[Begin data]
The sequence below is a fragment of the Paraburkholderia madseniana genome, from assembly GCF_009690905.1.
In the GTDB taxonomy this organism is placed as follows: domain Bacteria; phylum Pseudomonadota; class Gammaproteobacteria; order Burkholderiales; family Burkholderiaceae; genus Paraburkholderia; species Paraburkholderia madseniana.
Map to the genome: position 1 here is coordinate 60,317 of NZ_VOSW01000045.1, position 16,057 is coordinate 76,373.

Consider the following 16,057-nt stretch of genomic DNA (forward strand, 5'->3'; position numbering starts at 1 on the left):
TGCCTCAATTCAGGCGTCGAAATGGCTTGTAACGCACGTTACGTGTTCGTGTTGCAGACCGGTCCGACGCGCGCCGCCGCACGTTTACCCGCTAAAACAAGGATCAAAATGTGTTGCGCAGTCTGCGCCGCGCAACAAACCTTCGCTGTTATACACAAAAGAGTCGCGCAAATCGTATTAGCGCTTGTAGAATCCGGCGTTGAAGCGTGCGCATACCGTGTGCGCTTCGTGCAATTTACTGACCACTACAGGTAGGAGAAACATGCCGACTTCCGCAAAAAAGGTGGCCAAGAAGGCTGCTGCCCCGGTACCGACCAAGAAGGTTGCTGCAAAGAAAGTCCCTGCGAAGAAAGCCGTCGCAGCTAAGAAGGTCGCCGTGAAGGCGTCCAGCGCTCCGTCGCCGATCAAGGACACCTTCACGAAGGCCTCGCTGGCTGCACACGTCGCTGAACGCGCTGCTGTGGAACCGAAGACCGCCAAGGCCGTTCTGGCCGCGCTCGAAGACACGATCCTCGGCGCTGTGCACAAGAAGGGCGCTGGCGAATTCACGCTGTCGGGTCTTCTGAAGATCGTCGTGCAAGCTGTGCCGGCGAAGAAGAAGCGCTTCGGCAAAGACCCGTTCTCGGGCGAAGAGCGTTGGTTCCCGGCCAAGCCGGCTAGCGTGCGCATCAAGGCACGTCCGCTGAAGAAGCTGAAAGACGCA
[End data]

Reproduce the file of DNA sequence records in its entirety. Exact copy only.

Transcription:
The sequence below is a fragment of the Paraburkholderia madseniana genome, from assembly GCF_009690905.1.
In the GTDB taxonomy this organism is placed as follows: domain Bacteria; phylum Pseudomonadota; class Gammaproteobacteria; order Burkholderiales; family Burkholderiaceae; genus Paraburkholderia; species Paraburkholderia madseniana.
Map to the genome: position 1 here is coordinate 60,317 of NZ_VOSW01000045.1, position 16,057 is coordinate 76,373.

Consider the following 16,057-nt stretch of genomic DNA (forward strand, 5'->3'; position numbering starts at 1 on the left):
TGCCTCAATTCAGGCGTCGAAATGGCTTGTAACGCACGTTACGTGTTCGTGTTGCAGACCGGTCCGACGCGCGCCGCCGCACGTTTACCCGCTAAAACAAGGATCAAAATGTGTTGCGCAGTCTGCGCCGCGCAACAAACCTTCGCTGTTATACACAAAAGAGTCGCGCAAATCGTATTAGCGCTTGTAGAATCCGGCGTTGAAGCGTGCGCATACCGTGTGCGCTTCGTGCAATTTACTGACCACTACAGGTAGGAGAAACATGCCGACTTCCGCAAAAAAGGTGGCCAAGAAGGCTGCTGCCCCGGTACCGACCAAGAAGGTTGCTGCAAAGAAAGTCCCTGCGAAGAAAGCCGTCGCAGCTAAGAAGGTCGCCGTGAAGGCGTCCAGCGCTCCGTCGCCGATCAAGGACACCTTCACGAAGGCCTCGCTGGCTGCACACGTCGCTGAACGCGCTGCTGTGGAACCGAAGACCGCCAAGGCCGTTCTGGCCGCGCTCGAAGACACGATCCTCGGCGCTGTGCACAAGAAGGGCGCTGGCGAATTCACGCTGTCGGGTCTTCTGAAGATCGTCGTGCAAGCTGTGCCGGCGAAGAAGAAGCGCTTCGGCAAAGACCCGTTCTCGGGCGAAGAGCGTTGGTTCCCGGCCAAGCCGGCTAGCGTGCGCATCAAGGCACGTCCGCTGAAGAAGCTGAAAGACGCA